Concordia University students challenge possible strike-action sanctions
WATCH: Several Concordia University students may face expulsion for their involvement in anti-austerity protests that left three professors feeling intimidated. Rachel Lau has details.
MONTREAL — Concordia University student Jonathan Summers is facing possible expulsion after two dozen students barged into a political science class on April 1.
The elementary school teacher and graduate student in Educational Studies insisted he was not one of them.
“It’s pretty funny,” he told Global News.
“I was running the Graduate Student Association general election as the Chief Returning Officer that day.”
He received a letter anyway, summoning him to a tribunal.
“It just looks like they’re just targeting people on campus who are active in their student associations,” he said.
Summers is asking Concordia’s president Alan Shepard to “dismiss all charges against students.”
The students are accused of violating Article 29-G in Concordia’s Code of Rights and Responsibilities, the “obstruction or disruption of university activities,” which includes teaching and studying.
“There was no communication prior to the charges being laid, and I feel that that has lost the trust that we have been able to build over the past year,” said Terry Wilkings, the Concordia Student Union president.
Student associations are insisting the threat of sanctions is unfair because students were “peacefully enforcing a strike mandate.”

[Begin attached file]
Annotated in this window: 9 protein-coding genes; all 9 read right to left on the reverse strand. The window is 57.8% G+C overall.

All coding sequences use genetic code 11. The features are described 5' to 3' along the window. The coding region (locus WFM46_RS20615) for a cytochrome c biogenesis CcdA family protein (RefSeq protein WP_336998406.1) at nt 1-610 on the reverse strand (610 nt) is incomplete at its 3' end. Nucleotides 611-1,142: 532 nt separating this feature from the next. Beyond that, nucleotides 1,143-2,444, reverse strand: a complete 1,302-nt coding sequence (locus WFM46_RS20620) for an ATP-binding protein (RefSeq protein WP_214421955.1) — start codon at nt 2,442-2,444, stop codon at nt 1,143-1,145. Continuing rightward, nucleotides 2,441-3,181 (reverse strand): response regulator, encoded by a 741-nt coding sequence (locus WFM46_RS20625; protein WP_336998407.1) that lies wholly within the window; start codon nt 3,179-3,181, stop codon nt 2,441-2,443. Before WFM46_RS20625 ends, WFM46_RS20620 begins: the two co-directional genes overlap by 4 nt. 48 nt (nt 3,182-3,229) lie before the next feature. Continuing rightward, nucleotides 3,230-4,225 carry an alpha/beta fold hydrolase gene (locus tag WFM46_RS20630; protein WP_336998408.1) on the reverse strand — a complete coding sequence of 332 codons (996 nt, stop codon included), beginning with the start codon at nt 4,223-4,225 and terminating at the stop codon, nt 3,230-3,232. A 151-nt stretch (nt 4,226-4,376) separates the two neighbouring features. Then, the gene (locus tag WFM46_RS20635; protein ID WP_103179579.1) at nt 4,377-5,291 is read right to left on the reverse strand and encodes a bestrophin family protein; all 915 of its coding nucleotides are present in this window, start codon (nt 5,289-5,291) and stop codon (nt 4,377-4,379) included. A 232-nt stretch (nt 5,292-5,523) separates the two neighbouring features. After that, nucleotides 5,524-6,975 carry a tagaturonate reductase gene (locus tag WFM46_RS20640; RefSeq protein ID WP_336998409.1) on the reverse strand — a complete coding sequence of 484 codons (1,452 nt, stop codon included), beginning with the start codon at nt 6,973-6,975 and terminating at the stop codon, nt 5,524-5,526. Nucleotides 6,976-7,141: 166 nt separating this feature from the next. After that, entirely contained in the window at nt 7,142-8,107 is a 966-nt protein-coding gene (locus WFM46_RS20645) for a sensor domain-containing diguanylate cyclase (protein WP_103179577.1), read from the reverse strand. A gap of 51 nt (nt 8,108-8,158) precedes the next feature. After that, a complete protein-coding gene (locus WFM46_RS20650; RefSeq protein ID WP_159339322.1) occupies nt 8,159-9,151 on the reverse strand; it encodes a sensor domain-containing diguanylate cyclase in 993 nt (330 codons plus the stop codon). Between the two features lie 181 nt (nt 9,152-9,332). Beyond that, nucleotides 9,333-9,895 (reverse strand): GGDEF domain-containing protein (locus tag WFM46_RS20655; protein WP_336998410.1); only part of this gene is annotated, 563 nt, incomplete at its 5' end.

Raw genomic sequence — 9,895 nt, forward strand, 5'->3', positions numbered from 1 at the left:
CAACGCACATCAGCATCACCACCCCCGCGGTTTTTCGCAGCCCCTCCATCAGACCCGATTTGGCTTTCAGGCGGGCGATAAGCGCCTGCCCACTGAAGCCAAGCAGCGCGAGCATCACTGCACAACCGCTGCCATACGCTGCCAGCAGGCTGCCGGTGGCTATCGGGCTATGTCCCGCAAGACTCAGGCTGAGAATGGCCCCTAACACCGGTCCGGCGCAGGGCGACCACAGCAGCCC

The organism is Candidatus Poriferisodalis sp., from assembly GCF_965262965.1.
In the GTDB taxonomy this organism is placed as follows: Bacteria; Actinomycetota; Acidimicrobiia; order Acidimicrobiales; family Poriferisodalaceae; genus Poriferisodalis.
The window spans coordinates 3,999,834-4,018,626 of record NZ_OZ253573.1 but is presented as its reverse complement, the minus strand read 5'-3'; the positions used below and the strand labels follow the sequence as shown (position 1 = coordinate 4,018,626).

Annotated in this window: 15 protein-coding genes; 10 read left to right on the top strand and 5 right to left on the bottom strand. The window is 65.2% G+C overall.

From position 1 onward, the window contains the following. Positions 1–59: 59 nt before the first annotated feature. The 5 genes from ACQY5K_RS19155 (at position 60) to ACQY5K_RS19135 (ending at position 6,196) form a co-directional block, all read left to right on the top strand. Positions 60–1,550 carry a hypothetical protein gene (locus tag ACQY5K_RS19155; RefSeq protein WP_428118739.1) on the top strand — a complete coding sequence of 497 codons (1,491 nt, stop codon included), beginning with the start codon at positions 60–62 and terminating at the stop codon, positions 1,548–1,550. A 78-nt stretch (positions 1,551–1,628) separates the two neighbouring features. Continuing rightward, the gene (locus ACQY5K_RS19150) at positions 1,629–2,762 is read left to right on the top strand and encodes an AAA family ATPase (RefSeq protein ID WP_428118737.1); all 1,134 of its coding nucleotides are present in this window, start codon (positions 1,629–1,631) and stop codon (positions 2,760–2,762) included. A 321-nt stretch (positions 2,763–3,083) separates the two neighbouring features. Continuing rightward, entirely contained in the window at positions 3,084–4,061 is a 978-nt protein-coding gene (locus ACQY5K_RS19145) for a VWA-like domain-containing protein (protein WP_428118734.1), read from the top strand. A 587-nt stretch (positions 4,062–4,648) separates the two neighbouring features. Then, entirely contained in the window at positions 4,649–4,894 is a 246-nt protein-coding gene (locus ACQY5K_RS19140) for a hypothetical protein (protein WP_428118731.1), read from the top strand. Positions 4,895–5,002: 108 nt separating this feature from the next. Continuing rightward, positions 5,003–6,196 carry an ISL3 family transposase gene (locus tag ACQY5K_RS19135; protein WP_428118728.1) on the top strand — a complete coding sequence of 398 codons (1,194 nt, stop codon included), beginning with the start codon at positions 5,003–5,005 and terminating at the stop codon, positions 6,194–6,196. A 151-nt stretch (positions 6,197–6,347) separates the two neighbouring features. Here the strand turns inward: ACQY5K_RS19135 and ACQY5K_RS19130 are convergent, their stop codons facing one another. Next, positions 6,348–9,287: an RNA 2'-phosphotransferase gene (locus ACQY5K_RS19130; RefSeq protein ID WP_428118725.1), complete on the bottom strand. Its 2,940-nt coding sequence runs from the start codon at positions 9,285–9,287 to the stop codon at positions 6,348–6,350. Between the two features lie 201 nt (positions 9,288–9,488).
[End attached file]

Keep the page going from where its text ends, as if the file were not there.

“They voted to strike on that day and that was a situation that was taken collectively in a democratic fashion in their general assembly,” said Summers.
However, that’s not how the university sees things.
Though she can’t comment on exactly what happened on April 1, university spokesperson Chris Mota insisted classes were cancelled for the faculties that had voted in favour of a student strike.
But, former CSU president Benjamin Prunty said there’s a reason why classes that were still in session were interrupted.
“The university cancelled classes for the Department of Political Science only for the second day [of the strike – April 2], which is why classes were disrupted on April 1,” he wrote to Global News in an e-mail.
He pointed out students had voted for a two day strike, not one.
The university said it did not intervene during the protests, because there was no threat of violence or safety during the disturbances in class.
All the same, three professors have filed official complaints, suggesting they felt intimidated.
The university is supporting the professors, and several students received letters summoning them to a tribunal hearing.
The CSU estimates about two dozen students have been summoned, even though they say they negotiated with the university prior to striking.
“To see that now, mid-summer, after everything that happened that they’re co-signing and co-complaining with the three faculty is incredibly surprising for me,” said Katie Nelson, a striking student who has received three summonses.
The tribunal will be made up of two students and one faculty member and if found guilty, consequences range from a written warning to expulsion.
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